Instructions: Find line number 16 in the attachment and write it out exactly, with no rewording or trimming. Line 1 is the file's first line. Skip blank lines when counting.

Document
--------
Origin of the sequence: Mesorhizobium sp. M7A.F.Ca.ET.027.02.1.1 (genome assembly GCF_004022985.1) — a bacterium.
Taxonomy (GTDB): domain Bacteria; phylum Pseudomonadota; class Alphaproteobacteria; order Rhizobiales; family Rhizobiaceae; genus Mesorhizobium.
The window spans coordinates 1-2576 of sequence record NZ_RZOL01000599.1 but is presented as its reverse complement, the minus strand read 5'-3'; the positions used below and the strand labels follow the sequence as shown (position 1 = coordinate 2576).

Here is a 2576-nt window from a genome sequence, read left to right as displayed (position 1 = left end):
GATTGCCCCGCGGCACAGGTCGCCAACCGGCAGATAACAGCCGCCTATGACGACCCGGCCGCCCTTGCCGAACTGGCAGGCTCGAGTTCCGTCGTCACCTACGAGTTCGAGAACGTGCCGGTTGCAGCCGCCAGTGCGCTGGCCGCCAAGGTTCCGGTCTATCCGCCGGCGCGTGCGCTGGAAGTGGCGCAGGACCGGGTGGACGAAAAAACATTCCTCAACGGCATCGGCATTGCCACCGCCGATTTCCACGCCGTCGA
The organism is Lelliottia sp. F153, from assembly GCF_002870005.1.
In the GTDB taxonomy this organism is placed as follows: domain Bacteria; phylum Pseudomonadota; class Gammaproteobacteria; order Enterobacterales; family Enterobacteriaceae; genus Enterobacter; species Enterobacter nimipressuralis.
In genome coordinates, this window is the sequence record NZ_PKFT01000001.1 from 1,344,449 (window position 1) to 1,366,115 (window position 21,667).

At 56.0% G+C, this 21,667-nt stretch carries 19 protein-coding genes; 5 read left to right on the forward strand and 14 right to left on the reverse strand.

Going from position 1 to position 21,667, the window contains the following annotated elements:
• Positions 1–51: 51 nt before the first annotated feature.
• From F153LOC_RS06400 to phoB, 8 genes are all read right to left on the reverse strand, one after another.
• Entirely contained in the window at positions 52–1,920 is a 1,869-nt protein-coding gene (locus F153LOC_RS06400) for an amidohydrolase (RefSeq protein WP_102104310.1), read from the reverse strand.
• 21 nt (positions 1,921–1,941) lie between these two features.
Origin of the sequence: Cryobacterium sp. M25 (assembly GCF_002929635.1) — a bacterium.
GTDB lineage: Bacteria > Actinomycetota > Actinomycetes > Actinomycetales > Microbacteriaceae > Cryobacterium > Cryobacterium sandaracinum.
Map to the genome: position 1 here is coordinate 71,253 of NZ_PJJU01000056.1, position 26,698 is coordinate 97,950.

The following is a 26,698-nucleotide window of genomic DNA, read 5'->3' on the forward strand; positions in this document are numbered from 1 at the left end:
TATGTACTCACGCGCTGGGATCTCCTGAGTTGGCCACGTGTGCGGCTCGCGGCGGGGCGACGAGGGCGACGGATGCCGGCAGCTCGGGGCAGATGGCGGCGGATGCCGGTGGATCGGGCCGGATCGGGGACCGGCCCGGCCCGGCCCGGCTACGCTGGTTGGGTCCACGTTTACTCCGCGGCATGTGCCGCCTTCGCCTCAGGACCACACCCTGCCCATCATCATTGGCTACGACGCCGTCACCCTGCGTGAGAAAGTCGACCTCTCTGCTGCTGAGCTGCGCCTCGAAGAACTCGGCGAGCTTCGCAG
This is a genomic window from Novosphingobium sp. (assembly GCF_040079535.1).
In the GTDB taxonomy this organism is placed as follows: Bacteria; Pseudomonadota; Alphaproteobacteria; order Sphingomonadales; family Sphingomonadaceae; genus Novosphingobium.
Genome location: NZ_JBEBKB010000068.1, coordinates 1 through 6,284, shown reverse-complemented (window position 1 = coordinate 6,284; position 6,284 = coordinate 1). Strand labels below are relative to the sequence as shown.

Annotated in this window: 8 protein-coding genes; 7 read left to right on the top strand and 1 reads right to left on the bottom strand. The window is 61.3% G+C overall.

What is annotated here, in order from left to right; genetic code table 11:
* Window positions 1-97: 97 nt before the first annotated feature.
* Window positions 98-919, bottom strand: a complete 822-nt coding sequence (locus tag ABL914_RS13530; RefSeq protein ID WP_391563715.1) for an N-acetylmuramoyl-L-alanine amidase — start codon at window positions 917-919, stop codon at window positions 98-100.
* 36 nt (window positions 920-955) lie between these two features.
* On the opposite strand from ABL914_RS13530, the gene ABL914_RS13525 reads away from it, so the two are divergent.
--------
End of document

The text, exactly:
GTDB lineage: Bacteria > Actinomycetota > Actinomycetes > Actinomycetales > Microbacteriaceae > Cryobacterium > Cryobacterium sandaracinum.